Auditing Courses

Students wishing to attend a class as listeners or visitors must first obtain an official visitors permit and written permission of the instructor of the class and approval of the dean of the college concerned. Visitors are not permitted in laboratory, military, kinesiology (other than theory), or studio classes.

Credit-No Credit Grading Option

The credit-no credit grading option is designed to encourage student exploration into areas of academic interest that they might otherwise avoid for fear of poor grades. Excessive use of nongrade course work may be detrimental to a student applying to professional or graduate schools.

  • Any lower- or upper-division course may be chosen under the credit-no credit option except courses used to satisfy the university’s general education requirements; courses designated by name or area by the major department for satisfying the major, minor, or field of concentration; or those specifically required by name by the college for graduation.
  • A full-time student may elect a maximum of two courses under this option in any one semester. A maximum of eighteen hours may be applied toward a degree. A grade of C- must be earned to receive credit.
  • A student on probation or undetermined status is not allowed to elect the credit-no credit option.
  • Students may sign up for or withdraw from the credit-no credit option during the first eight weeks of the semester by filling out the credit-no credit form, which requires advisor approval. See Rule 3-105 in the Student Code for more information.

Adding and Dropping Courses

  • New courses may be added only during the first two weeks of the semester or during the first week of summer session 2.
  • Withdrawal from a specific required course must be recommended by an advisor and approved by an academic dean. It is the student’s responsibility to attend class until the approval to drop is obtained.
  • Students may withdraw from a course without penalty during the first eight weeks of the semester, or the first four weeks of summer session 2, provided that the minimum academic load is maintained (twelve semester hours during the regular academic year).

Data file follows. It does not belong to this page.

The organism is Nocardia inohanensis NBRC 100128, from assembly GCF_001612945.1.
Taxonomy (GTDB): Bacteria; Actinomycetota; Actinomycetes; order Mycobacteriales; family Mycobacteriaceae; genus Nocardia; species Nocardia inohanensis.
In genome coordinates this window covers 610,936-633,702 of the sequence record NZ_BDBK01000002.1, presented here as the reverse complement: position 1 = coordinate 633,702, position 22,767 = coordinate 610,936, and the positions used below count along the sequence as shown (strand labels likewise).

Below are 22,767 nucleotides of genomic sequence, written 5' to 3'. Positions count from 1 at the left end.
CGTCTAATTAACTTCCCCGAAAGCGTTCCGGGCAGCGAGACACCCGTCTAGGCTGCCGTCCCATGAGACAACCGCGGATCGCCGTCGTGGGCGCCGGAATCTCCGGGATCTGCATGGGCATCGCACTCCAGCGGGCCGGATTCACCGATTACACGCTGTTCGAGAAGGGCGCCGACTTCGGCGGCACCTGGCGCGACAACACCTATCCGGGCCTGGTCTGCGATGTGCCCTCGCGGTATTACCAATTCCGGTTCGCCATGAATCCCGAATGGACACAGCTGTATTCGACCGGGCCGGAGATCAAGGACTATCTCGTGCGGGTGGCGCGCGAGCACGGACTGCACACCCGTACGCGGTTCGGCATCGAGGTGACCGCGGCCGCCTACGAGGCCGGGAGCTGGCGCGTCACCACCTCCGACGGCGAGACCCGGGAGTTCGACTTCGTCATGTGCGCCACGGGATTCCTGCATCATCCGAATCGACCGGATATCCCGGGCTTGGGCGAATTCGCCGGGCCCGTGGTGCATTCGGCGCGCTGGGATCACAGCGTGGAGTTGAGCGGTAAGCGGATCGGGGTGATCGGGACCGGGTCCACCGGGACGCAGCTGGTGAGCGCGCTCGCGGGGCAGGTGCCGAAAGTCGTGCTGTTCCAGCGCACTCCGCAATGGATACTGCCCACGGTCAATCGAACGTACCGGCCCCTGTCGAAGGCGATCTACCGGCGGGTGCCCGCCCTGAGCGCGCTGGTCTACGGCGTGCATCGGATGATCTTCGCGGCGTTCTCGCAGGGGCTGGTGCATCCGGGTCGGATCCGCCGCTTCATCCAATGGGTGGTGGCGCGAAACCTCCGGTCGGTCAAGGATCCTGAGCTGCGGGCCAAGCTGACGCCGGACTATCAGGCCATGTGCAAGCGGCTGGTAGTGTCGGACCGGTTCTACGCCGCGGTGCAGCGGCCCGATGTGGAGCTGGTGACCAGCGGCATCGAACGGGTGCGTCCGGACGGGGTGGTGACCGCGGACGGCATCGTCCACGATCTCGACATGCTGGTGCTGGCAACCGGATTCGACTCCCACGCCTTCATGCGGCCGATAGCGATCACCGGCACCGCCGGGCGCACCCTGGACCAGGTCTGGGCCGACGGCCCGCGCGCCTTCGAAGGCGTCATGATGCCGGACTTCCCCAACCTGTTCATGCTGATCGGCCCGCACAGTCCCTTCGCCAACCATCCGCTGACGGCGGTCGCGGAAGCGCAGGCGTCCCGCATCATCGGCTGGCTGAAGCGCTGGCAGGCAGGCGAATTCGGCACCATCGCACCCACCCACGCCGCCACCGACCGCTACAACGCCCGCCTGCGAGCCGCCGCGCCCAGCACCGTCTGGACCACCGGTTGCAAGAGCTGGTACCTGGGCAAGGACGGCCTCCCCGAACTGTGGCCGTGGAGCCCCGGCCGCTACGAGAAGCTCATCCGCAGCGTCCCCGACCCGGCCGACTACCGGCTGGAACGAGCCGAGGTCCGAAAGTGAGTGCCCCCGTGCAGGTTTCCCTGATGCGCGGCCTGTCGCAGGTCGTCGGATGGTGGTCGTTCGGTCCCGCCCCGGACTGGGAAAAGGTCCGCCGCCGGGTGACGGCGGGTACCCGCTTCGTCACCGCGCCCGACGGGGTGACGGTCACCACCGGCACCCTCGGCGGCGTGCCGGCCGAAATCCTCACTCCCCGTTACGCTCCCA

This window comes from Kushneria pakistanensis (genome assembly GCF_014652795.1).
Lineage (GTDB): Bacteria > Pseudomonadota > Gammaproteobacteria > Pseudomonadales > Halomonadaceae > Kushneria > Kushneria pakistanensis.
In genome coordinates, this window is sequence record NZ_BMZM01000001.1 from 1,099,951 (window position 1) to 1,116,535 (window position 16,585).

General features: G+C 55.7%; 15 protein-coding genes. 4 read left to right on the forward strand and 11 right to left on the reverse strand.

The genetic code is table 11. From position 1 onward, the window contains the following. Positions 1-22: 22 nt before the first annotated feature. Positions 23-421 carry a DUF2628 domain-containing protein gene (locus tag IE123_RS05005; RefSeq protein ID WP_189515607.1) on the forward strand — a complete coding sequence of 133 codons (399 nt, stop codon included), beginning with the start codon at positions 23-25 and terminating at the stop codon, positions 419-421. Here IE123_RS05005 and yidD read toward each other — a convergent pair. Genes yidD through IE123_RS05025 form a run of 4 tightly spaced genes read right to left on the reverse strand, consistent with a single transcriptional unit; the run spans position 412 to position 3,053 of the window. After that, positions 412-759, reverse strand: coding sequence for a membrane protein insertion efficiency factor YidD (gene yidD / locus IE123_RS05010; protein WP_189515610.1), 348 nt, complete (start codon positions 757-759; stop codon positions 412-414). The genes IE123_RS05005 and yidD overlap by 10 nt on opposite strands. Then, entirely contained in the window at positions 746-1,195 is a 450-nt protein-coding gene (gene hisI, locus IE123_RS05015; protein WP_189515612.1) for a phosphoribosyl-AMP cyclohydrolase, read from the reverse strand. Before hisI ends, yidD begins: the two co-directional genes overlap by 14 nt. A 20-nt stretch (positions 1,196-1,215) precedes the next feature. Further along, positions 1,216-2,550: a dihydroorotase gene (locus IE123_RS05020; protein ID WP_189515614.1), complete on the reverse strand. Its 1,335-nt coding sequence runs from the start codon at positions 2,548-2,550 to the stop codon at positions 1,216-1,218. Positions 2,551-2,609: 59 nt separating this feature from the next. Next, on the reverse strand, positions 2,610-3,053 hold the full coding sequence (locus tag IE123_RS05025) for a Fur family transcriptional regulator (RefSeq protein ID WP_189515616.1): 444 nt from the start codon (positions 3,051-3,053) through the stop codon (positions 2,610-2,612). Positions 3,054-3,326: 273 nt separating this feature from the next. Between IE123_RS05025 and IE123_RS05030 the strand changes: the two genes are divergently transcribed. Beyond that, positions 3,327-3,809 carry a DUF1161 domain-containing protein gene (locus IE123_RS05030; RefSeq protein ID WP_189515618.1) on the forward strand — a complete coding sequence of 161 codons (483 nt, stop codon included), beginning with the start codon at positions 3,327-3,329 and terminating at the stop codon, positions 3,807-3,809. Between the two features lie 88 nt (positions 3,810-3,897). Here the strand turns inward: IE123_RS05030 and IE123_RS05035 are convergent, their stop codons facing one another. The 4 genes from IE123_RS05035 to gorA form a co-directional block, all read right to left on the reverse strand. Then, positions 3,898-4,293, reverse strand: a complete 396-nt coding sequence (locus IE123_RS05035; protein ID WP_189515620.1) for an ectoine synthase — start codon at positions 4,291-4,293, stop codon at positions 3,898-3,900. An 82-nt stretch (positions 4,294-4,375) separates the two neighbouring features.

• Only in the case of extenuating circumstances (such as extended illness) will withdrawal be permitted after the deadline. A petition for a late drop is required along with documentation supporting the absence and a report from the instructor. The petition will be reviewed by a committee of the college.

Rarely should a course be dropped after the deadline. Merely being dissatisfied with the present grade or not wanting to adversely affect the GPA are not considered appropriate reasons for dropping after the deadline. Students should choose courses carefully and are given ample time (eight weeks) to evaluate the course and decide whether to continue in it. If a short-term interruption occurs during the semester and a student is not quite able to catch up, an extension may be appropriate. This situation can be discussed with the instructor or the associate dean. See Rule 3-311 in the Student Code for more information.

Class Attendance

Class attendance is expected of all students at the University of Illinois, but its instructors must reasonably accommodate a student’s religious beliefs, observances, and practices in regard to class attendance and work requirements if the student informs his or her instructor of the conflict within one week after being informed of the attendance or work requirements.

The instructor decides when a student’s absences become excessive and should be reported. If in the opinion of an instructor the attendance of a student becomes so irregular that his or her scholarship is likely to be impaired, the instructor may submit an irregular attendance form to the dean of the student’s college. A copy is forwarded to the student, who should contact the instructor immediately to work out a solution. If irregular attendance continues without excuse, the instructor may request the student be withdrawn from the course. This request for withdrawal would result in a grade of E for the course. Extenuating circumstances will always be considered when supporting evidence is presented. See Rule 1-501 and Rule 1-502 in the Student Code for more information.

Incomplete Grades and Excused Absences from Final Exams